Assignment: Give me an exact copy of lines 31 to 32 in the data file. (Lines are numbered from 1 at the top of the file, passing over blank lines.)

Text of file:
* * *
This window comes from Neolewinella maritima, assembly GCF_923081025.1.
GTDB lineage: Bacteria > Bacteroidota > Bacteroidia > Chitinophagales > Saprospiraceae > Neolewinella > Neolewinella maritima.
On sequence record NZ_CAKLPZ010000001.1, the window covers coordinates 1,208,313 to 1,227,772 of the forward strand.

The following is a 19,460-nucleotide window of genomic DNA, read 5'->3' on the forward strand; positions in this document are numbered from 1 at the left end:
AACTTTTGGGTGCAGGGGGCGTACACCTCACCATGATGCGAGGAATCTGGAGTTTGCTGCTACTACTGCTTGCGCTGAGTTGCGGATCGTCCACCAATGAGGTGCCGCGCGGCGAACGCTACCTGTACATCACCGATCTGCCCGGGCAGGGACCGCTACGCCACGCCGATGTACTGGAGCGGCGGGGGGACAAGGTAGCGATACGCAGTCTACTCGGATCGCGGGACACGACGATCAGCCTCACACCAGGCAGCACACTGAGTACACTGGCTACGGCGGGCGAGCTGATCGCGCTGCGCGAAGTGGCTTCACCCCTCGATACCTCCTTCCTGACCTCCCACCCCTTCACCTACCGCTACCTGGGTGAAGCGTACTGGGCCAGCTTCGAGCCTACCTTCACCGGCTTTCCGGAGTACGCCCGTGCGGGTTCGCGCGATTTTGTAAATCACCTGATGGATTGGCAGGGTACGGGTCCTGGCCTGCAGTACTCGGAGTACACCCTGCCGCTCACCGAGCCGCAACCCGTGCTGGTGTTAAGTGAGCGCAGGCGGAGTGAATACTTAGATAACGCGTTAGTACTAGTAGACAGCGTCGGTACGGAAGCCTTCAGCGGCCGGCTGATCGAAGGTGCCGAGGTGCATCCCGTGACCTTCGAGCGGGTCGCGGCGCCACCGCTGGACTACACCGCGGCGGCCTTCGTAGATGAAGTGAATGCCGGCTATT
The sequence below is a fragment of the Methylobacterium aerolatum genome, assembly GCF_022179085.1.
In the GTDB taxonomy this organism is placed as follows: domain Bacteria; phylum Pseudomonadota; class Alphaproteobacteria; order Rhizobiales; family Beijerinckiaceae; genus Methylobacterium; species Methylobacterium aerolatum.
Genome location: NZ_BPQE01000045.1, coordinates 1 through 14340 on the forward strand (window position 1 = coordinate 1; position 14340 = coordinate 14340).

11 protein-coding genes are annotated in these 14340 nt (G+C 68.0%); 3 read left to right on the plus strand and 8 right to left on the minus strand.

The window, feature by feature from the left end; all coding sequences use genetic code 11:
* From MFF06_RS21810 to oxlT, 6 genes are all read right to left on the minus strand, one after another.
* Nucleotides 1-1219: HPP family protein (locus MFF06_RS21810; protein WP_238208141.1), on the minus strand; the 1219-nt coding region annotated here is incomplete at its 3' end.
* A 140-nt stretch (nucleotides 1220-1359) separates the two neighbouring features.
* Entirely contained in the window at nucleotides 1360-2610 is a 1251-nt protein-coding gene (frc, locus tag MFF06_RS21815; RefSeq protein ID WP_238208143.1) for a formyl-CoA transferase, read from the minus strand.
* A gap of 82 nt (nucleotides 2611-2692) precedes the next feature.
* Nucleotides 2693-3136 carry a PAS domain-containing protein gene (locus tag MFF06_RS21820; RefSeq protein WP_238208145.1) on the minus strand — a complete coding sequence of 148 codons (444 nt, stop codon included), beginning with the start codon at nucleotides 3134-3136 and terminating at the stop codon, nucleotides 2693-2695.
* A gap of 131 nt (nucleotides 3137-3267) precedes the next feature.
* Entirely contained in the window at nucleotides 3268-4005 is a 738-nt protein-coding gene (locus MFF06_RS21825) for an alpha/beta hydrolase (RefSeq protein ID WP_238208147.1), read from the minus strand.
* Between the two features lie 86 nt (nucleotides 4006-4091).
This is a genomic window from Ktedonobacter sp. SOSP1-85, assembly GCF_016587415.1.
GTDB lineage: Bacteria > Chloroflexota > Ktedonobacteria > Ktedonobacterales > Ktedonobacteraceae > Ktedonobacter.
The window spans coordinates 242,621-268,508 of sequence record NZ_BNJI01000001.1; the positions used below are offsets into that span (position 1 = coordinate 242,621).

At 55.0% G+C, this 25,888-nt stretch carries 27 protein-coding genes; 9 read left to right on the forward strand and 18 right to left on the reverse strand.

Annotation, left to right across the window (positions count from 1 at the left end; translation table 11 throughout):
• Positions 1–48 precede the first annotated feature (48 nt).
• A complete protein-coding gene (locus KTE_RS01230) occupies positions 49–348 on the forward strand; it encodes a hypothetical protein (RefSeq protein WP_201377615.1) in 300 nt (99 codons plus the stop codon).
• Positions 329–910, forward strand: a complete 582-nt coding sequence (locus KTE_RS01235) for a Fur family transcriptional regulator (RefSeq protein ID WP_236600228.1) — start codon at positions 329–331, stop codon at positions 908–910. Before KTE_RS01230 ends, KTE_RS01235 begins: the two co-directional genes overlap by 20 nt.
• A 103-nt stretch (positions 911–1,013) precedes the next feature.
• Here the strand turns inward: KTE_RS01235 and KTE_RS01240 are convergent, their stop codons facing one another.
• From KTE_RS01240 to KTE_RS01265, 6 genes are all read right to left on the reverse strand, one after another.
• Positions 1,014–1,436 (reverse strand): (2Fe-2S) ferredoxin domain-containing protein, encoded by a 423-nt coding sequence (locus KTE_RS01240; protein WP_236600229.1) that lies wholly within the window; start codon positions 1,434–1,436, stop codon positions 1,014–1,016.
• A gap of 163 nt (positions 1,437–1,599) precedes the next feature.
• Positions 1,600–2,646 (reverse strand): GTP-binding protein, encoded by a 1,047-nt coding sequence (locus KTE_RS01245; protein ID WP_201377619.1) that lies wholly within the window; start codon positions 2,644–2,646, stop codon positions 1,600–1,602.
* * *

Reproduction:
• Positions 1,014–1,436 (reverse strand): (2Fe-2S) ferredoxin domain-containing protein, encoded by a 423-nt coding sequence (locus KTE_RS01240; protein WP_236600229.1) that lies wholly within the window; start codon positions 1,434–1,436, stop codon positions 1,014–1,016.
• A gap of 163 nt (positions 1,437–1,599) precedes the next feature.